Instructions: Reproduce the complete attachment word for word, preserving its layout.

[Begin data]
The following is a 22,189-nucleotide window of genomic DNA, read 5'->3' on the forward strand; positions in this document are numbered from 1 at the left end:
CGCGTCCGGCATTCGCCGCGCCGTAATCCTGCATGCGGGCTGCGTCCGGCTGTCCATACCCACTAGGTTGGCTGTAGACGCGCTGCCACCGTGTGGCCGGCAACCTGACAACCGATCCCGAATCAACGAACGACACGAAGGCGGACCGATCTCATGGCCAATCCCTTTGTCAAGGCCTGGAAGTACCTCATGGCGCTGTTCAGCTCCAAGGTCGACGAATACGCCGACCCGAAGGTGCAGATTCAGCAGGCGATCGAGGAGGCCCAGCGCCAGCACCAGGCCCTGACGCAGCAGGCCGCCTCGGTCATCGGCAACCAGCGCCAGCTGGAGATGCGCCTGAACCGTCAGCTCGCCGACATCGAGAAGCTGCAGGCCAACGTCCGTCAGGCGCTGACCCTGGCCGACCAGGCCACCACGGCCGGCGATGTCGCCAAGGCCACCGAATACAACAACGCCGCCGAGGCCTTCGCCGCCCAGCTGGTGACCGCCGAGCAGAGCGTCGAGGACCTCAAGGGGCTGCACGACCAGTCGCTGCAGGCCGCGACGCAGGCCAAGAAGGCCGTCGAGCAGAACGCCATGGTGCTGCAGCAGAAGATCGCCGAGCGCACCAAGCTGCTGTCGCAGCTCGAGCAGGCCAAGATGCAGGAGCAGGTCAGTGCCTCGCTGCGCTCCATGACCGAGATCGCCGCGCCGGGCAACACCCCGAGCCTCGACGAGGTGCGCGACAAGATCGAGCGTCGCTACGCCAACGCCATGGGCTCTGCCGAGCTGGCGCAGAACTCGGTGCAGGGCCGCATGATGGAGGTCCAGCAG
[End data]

The following is a 22,189-nucleotide window of genomic DNA, read 5'->3' on the forward strand; positions in this document are numbered from 1 at the left end:
CGCGTCCGGCATTCGCCGCGCCGTAATCCTGCATGCGGGCTGCGTCCGGCTGTCCATACCCACTAGGTTGGCTGTAGACGCGCTGCCACCGTGTGGCCGGCAACCTGACAACCGATCCCGAATCAACGAACGACACGAAGGCGGACCGATCTCATGGCCAATCCCTTTGTCAAGGCCTGGAAGTACCTCATGGCGCTGTTCAGCTCCAAGGTCGACGAATACGCCGACCCGAAGGTGCAGATTCAGCAGGCGATCGAGGAGGCCCAGCGCCAGCACCAGGCCCTGACGCAGCAGGCCGCCTCGGTCATCGGCAACCAGCGCCAGCTGGAGATGCGCCTGAACCGTCAGCTCGCCGACATCGAGAAGCTGCAGGCCAACGTCCGTCAGGCGCTGACCCTGGCCGACCAGGCCACCACGGCCGGCGATGTCGCCAAGGCCACCGAATACAACAACGCCGCCGAGGCCTTCGCCGCCCAGCTGGTGACCGCCGAGCAGAGCGTCGAGGACCTCAAGGGGCTGCACGACCAGTCGCTGCAGGCCGCGACGCAGGCCAAGAAGGCCGTCGAGCAGAACGCCATGGTGCTGCAGCAGAAGATCGCCGAGCGCACCAAGCTGCTGTCGCAGCTCGAGCAGGCCAAGATGCAGGAGCAGGTCAGTGCCTCGCTGCGCTCCATGACCGAGATCGCCGCGCCGGGCAACACCCCGAGCCTCGACGAGGTGCGCGACAAGATCGAGCGTCGCTACGCCAACGCCATGGGCTCTGCCGAGCTGGCGCAGAACTCGGTGCAGGGCCGCATGATGGAGGTCCAGCAG